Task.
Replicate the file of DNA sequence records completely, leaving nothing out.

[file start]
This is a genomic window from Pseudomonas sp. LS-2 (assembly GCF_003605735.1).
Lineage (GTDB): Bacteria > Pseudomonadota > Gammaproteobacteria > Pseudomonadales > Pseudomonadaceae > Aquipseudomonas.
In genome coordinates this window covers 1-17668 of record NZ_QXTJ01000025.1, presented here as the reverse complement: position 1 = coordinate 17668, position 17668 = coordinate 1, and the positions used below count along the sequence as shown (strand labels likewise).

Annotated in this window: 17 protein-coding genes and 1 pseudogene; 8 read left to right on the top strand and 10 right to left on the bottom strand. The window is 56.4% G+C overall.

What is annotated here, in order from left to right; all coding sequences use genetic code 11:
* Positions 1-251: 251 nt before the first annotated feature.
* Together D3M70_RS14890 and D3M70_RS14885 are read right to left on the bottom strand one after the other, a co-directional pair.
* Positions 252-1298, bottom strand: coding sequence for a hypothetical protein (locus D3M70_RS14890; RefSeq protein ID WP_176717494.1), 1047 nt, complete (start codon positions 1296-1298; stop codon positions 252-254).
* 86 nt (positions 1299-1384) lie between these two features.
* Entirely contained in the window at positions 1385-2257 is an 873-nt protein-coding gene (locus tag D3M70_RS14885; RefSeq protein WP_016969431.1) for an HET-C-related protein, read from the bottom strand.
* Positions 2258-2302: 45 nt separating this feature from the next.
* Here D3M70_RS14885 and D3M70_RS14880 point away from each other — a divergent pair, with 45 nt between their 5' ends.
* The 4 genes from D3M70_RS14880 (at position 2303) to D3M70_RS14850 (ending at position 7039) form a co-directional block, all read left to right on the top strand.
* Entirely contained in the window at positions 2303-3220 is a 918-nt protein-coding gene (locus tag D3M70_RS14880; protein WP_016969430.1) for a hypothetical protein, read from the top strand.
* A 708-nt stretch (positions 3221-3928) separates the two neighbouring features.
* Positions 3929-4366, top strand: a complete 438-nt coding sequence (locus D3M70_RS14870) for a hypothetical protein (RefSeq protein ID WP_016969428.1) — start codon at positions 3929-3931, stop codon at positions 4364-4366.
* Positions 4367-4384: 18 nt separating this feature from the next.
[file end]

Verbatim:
This is a genomic window from Pseudomonas sp. LS-2 (assembly GCF_003605735.1).
Lineage (GTDB): Bacteria > Pseudomonadota > Gammaproteobacteria > Pseudomonadales > Pseudomonadaceae > Aquipseudomonas.
In genome coordinates this window covers 1-17668 of record NZ_QXTJ01000025.1, presented here as the reverse complement: position 1 = coordinate 17668, position 17668 = coordinate 1, and the positions used below count along the sequence as shown (strand labels likewise).

Annotated in this window: 17 protein-coding genes and 1 pseudogene; 8 read left to right on the top strand and 10 right to left on the bottom strand. The window is 56.4% G+C overall.

What is annotated here, in order from left to right; all coding sequences use genetic code 11:
* Positions 1-251: 251 nt before the first annotated feature.
* Together D3M70_RS14890 and D3M70_RS14885 are read right to left on the bottom strand one after the other, a co-directional pair.
* Positions 252-1298, bottom strand: coding sequence for a hypothetical protein (locus D3M70_RS14890; RefSeq protein ID WP_176717494.1), 1047 nt, complete (start codon positions 1296-1298; stop codon positions 252-254).
* 86 nt (positions 1299-1384) lie between these two features.
* Entirely contained in the window at positions 1385-2257 is an 873-nt protein-coding gene (locus tag D3M70_RS14885; RefSeq protein WP_016969431.1) for an HET-C-related protein, read from the bottom strand.
* Positions 2258-2302: 45 nt separating this feature from the next.
* Here D3M70_RS14885 and D3M70_RS14880 point away from each other — a divergent pair, with 45 nt between their 5' ends.
* The 4 genes from D3M70_RS14880 (at position 2303) to D3M70_RS14850 (ending at position 7039) form a co-directional block, all read left to right on the top strand.
* Entirely contained in the window at positions 2303-3220 is a 918-nt protein-coding gene (locus tag D3M70_RS14880; protein WP_016969430.1) for a hypothetical protein, read from the top strand.
* A 708-nt stretch (positions 3221-3928) separates the two neighbouring features.
* Positions 3929-4366, top strand: a complete 438-nt coding sequence (locus D3M70_RS14870) for a hypothetical protein (RefSeq protein ID WP_016969428.1) — start codon at positions 3929-3931, stop codon at positions 4364-4366.
* Positions 4367-4384: 18 nt separating this feature from the next.